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When The Weight of Inflation Becomes Too Much 

Sep 14, 2023, 2:04 pm BST

In a comment to MarketWatch last week we said that traders this week would be most focused on the CPI report that came out yesterday. In that very report, Inflation came in hot, above expectations, and posted its biggest monthly increase in August this year. It’s up 3.7% from a year ago. However, markets didn’t seem so fussed. The release did prompt them to make a sort-of gesture of a reaction – stock market futures initially fell back but soon recovered and had a choppy sort of day. 

Unsurprisingly, Treasury yields were higher as a result of the report. As we discussed in last week’s post, this kind of performance is proving to be poor for both gold and silver. A strong US dollar and high Treasury yields win the opportunity cost equation when it comes to which liquid assets one should hold in the short-term. 

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However, as we also explained last week inflation still remains. The reason the US dollar and yields are so high is because of inflation. It is perverse given we all know what inflation really means for a currency, the economy and its citizens. However, this is a short-term phenomenon in the grand scheme of things. 

Headlines yesterday reported that transportation was one of the biggest victims when it came to inflation. This was largely blamed on oil prices. Whilst oil price hikes have slowed, the impact of a high price is yet to be fully felt in the economy. Wait until households feel the sustained increase in gas when filling up their cars week after week. How does that play into their inflation expectations? And how long before increased production costs feed into core inflation?

A heavy analogy

Not only that, but whilst economists congratulated themselves that the likes of goods and rents continue to disinflate, the harsh truth is that other key areas are still experiencing price rises – see healthcare and household furnishings as an example (h/t Omar Sharif, Inflation Insights). The spread of inflation is becoming broader, which in the short-term can make it feel like it’s less impactful. 

I like to think of it like an elephant wearing shoes (bear with me). When energy prices shot up (blamed on Russia) it was like an elephant wearing a stiletto had stood on the global economy.

It was a very focused pain source. However, as the impact of terrible monetary policy, financial crises, pandemics etc has come to fruition, it’s now like the elephant is wearing trainers and standing on the economy. The weight is the same but the spread of the weight is across a broader area. So the pain feels significantly less. 

But what happens as the elephant gets comfy? There’s only so long you can cope with an elephant standing on you – whatever kind of shoes they’re wearing.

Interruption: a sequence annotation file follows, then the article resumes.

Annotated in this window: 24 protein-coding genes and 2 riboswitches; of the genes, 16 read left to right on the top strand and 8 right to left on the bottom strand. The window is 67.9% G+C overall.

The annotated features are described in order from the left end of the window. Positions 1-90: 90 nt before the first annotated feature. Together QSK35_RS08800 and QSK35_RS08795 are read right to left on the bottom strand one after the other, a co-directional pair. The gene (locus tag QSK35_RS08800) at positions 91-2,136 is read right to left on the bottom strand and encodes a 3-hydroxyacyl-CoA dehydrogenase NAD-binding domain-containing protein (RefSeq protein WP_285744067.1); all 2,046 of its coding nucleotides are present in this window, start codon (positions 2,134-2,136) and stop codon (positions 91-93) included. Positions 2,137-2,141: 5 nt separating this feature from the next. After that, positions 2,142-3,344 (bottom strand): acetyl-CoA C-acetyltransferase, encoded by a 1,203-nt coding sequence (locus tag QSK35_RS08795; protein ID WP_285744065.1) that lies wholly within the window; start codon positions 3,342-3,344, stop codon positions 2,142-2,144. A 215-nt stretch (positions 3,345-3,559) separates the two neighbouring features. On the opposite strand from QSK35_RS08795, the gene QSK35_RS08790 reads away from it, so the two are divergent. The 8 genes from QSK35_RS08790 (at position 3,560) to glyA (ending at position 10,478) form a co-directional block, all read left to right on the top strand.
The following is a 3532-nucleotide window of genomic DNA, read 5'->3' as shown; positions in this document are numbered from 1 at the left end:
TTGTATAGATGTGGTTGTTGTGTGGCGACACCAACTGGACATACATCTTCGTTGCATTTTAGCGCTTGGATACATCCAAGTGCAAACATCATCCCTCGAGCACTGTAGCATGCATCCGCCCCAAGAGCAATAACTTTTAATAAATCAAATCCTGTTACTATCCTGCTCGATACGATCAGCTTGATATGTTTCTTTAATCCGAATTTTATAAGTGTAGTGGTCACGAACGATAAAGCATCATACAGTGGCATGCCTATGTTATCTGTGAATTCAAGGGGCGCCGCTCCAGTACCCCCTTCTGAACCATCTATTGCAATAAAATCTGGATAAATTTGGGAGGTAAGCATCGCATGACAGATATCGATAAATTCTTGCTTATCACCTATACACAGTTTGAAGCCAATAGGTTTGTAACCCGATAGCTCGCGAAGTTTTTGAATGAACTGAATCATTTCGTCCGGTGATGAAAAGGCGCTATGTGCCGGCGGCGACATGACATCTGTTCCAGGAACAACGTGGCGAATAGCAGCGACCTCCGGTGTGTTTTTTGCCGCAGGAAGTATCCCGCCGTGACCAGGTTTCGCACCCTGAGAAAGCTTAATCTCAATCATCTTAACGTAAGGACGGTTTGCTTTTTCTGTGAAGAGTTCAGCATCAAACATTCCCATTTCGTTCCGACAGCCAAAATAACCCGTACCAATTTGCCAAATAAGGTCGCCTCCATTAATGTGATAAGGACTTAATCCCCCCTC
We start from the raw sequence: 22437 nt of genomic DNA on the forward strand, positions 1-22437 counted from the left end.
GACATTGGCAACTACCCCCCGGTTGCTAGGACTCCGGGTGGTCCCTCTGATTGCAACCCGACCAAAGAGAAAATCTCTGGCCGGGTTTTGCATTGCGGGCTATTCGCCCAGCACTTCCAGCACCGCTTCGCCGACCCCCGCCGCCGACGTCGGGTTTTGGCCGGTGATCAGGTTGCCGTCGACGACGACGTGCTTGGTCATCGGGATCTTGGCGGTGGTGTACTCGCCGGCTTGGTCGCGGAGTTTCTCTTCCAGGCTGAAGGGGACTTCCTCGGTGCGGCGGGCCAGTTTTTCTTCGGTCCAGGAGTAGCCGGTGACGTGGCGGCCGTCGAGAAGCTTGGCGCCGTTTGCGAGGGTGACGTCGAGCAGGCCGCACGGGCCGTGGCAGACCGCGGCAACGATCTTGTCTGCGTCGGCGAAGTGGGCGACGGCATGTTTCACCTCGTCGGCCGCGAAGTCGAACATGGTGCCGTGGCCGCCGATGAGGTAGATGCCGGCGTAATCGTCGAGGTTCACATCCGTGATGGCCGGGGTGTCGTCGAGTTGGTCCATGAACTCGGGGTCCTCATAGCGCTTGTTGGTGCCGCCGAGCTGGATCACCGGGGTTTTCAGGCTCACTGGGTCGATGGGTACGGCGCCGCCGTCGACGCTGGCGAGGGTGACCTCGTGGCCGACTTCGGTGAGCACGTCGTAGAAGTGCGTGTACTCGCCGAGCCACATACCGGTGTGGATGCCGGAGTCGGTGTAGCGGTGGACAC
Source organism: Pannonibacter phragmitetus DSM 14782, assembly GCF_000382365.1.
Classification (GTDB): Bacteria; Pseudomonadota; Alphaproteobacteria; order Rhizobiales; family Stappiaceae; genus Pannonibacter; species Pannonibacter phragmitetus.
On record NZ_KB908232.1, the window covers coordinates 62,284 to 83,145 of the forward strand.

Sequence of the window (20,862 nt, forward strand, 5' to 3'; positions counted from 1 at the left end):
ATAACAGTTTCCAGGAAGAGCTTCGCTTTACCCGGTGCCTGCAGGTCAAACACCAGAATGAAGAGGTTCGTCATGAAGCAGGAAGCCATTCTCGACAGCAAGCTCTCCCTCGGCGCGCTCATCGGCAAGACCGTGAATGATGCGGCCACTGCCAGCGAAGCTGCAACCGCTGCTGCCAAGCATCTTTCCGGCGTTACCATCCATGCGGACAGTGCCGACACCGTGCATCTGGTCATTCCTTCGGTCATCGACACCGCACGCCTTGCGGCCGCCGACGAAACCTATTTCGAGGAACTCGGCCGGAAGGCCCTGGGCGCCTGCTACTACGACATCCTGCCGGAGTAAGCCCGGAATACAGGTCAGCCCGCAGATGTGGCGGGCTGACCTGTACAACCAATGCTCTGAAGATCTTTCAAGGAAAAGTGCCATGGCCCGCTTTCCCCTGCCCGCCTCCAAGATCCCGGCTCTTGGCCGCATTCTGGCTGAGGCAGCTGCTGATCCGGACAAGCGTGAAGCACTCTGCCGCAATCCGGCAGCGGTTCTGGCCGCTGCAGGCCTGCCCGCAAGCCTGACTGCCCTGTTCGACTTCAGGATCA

Next week is the FOMC’s September meeting. No one is expecting much drama. Throughout the summer Fed members have been expressing their commitment to the inflation fight, citing the need to keep rates higher for longer. 

I highly recommend you grab a coffee and have a listen to my 13 minute interview with chart expert, Gareth Soloway. On Tuesday he outlines why he’s impressed by gold amongst the US dollar strength and why he considers this to be the Bad News is Good News part of the cycle. He also gives us his thoughts on silver (more about that next week). 

Expect $2,500 – $3,000 Gold In Next 12 Months

ECB meeting

More interesting today though is the ECB meeting. There was no doubt some hot debates going on amongst members. The Eurozone is expected to continue to overshoot its 3% inflation target, into next year. Members must have been asking themselves if they should hike to try to combat this? Is this wise given all signs look oddly recession-shaped? The Committee found itself in a coin toss of a decision and neither face is one that you want to risk right now. 

As it turns out they decided to hike rates to an all-time high of 25bp, to 4%. Unsurprisingly the Euro fell against the dollar. This is without question the ECB’s most significant decision in over a year. It indicates that the ECB is more worried about inflation staying above target than they were about a recession. 

Had the ECB decided to keep rates as is then markets may have considered it to be a sign of a weakness in their commitment to fight inflation. However, the decision to hike rates to an all-time high will also make markets nervous as the ECB may have just made what is almost certainly a guaranteed economic downturn, even worse.

Where does that leave us?

So where does that leave things? Nowhere we haven’t been before. Central bankers continue to grapple with inflation, to bring it down to an arbitrary level. An exercise in self-flagellation if there ever was one. 

With their meetings, press conferences and endless models, central bankers seem so convinced that there is a cookie cutter approach here. That they can use models and predictions to help them solve this crisis. But history shows us that life and economics are unpredictable and open-ended. There is no ideal solution here. A few groups of people are trying to make decisions based on pretty skewed models with data that isn’t always reflective of the right now, and certainly not the future. 

With this in mind we carry on. We add gold to portfolios and we continue to admire its strong position this year. It’s been remarkable given the US dollar and Treasury yields. So stand firm and ignore the noisy central bankers and data releases. 

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